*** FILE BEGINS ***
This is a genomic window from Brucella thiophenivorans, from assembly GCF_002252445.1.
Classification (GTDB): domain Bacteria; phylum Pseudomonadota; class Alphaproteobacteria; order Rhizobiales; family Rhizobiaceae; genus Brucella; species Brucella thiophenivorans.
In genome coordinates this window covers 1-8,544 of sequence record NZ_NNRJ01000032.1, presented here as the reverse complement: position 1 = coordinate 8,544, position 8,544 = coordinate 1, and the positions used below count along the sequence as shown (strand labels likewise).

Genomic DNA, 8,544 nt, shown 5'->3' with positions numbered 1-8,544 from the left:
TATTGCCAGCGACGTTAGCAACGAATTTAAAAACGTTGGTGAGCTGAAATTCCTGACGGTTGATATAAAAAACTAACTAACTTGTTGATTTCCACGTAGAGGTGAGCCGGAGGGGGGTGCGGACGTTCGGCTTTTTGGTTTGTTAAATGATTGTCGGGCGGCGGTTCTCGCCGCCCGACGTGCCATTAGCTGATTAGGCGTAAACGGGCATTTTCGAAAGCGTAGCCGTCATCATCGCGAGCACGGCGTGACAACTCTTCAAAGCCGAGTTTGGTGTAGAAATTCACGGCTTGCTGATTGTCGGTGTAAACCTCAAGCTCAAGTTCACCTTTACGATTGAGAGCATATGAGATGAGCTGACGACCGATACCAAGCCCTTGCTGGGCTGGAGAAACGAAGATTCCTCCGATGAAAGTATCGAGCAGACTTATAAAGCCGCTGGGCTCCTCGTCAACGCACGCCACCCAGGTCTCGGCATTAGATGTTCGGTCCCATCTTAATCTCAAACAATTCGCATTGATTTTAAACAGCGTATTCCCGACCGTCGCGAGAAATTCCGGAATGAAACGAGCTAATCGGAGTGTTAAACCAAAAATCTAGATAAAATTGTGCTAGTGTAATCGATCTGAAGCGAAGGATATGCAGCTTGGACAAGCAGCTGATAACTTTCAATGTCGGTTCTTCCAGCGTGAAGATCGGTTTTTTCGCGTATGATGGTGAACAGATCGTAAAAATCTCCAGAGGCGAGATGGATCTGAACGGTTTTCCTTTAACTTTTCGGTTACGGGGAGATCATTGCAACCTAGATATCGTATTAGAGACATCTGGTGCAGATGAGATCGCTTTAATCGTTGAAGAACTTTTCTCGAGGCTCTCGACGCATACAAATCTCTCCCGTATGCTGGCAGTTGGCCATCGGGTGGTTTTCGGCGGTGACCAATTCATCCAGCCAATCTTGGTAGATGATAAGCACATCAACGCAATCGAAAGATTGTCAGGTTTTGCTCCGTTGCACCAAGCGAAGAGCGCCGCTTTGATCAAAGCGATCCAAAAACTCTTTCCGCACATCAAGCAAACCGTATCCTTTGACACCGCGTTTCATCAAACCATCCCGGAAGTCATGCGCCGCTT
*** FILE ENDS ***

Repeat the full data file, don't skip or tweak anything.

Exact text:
This is a genomic window from Brucella thiophenivorans, from assembly GCF_002252445.1.
Classification (GTDB): domain Bacteria; phylum Pseudomonadota; class Alphaproteobacteria; order Rhizobiales; family Rhizobiaceae; genus Brucella; species Brucella thiophenivorans.
In genome coordinates this window covers 1-8,544 of sequence record NZ_NNRJ01000032.1, presented here as the reverse complement: position 1 = coordinate 8,544, position 8,544 = coordinate 1, and the positions used below count along the sequence as shown (strand labels likewise).

Genomic DNA, 8,544 nt, shown 5'->3' with positions numbered 1-8,544 from the left:
TATTGCCAGCGACGTTAGCAACGAATTTAAAAACGTTGGTGAGCTGAAATTCCTGACGGTTGATATAAAAAACTAACTAACTTGTTGATTTCCACGTAGAGGTGAGCCGGAGGGGGGTGCGGACGTTCGGCTTTTTGGTTTGTTAAATGATTGTCGGGCGGCGGTTCTCGCCGCCCGACGTGCCATTAGCTGATTAGGCGTAAACGGGCATTTTCGAAAGCGTAGCCGTCATCATCGCGAGCACGGCGTGACAACTCTTCAAAGCCGAGTTTGGTGTAGAAATTCACGGCTTGCTGATTGTCGGTGTAAACCTCAAGCTCAAGTTCACCTTTACGATTGAGAGCATATGAGATGAGCTGACGACCGATACCAAGCCCTTGCTGGGCTGGAGAAACGAAGATTCCTCCGATGAAAGTATCGAGCAGACTTATAAAGCCGCTGGGCTCCTCGTCAACGCACGCCACCCAGGTCTCGGCATTAGATGTTCGGTCCCATCTTAATCTCAAACAATTCGCATTGATTTTAAACAGCGTATTCCCGACCGTCGCGAGAAATTCCGGAATGAAACGAGCTAATCGGAGTGTTAAACCAAAAATCTAGATAAAATTGTGCTAGTGTAATCGATCTGAAGCGAAGGATATGCAGCTTGGACAAGCAGCTGATAACTTTCAATGTCGGTTCTTCCAGCGTGAAGATCGGTTTTTTCGCGTATGATGGTGAACAGATCGTAAAAATCTCCAGAGGCGAGATGGATCTGAACGGTTTTCCTTTAACTTTTCGGTTACGGGGAGATCATTGCAACCTAGATATCGTATTAGAGACATCTGGTGCAGATGAGATCGCTTTAATCGTTGAAGAACTTTTCTCGAGGCTCTCGACGCATACAAATCTCTCCCGTATGCTGGCAGTTGGCCATCGGGTGGTTTTCGGCGGTGACCAATTCATCCAGCCAATCTTGGTAGATGATAAGCACATCAACGCAATCGAAAGATTGTCAGGTTTTGCTCCGTTGCACCAAGCGAAGAGCGCCGCTTTGATCAAAGCGATCCAAAAACTCTTTCCGCACATCAAGCAAACCGTATCCTTTGACACCGCGTTTCATCAAACCATCCCGGAAGTCATGCGCCGCTT